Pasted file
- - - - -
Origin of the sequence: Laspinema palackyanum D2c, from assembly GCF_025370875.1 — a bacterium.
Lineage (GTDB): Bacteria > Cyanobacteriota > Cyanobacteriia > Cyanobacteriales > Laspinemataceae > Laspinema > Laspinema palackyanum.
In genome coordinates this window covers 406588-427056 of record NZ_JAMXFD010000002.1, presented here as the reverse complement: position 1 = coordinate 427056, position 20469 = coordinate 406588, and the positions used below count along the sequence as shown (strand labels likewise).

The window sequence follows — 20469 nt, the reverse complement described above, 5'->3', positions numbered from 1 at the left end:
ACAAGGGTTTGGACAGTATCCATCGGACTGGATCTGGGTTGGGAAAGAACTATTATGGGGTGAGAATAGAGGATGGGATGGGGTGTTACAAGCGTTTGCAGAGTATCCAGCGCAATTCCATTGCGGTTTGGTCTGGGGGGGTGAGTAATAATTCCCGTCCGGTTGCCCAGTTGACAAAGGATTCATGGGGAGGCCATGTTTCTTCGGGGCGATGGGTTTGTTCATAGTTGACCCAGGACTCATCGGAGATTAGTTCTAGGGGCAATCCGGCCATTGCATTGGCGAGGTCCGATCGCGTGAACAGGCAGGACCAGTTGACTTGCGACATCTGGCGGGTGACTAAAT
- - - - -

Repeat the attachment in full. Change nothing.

Origin of the sequence: Laspinema palackyanum D2c, from assembly GCF_025370875.1 — a bacterium.
Lineage (GTDB): Bacteria > Cyanobacteriota > Cyanobacteriia > Cyanobacteriales > Laspinemataceae > Laspinema > Laspinema palackyanum.
In genome coordinates this window covers 406588-427056 of record NZ_JAMXFD010000002.1, presented here as the reverse complement: position 1 = coordinate 427056, position 20469 = coordinate 406588, and the positions used below count along the sequence as shown (strand labels likewise).

The window sequence follows — 20469 nt, the reverse complement described above, 5'->3', positions numbered from 1 at the left end:
ACAAGGGTTTGGACAGTATCCATCGGACTGGATCTGGGTTGGGAAAGAACTATTATGGGGTGAGAATAGAGGATGGGATGGGGTGTTACAAGCGTTTGCAGAGTATCCAGCGCAATTCCATTGCGGTTTGGTCTGGGGGGGTGAGTAATAATTCCCGTCCGGTTGCCCAGTTGACAAAGGATTCATGGGGAGGCCATGTTTCTTCGGGGCGATGGGTTTGTTCATAGTTGACCCAGGACTCATCGGAGATTAGTTCTAGGGGCAATCCGGCCATTGCATTGGCGAGGTCCGATCGCGTGAACAGGCAGGACCAGTTGACTTGCGACATCTGGCGGGTGACTAAAT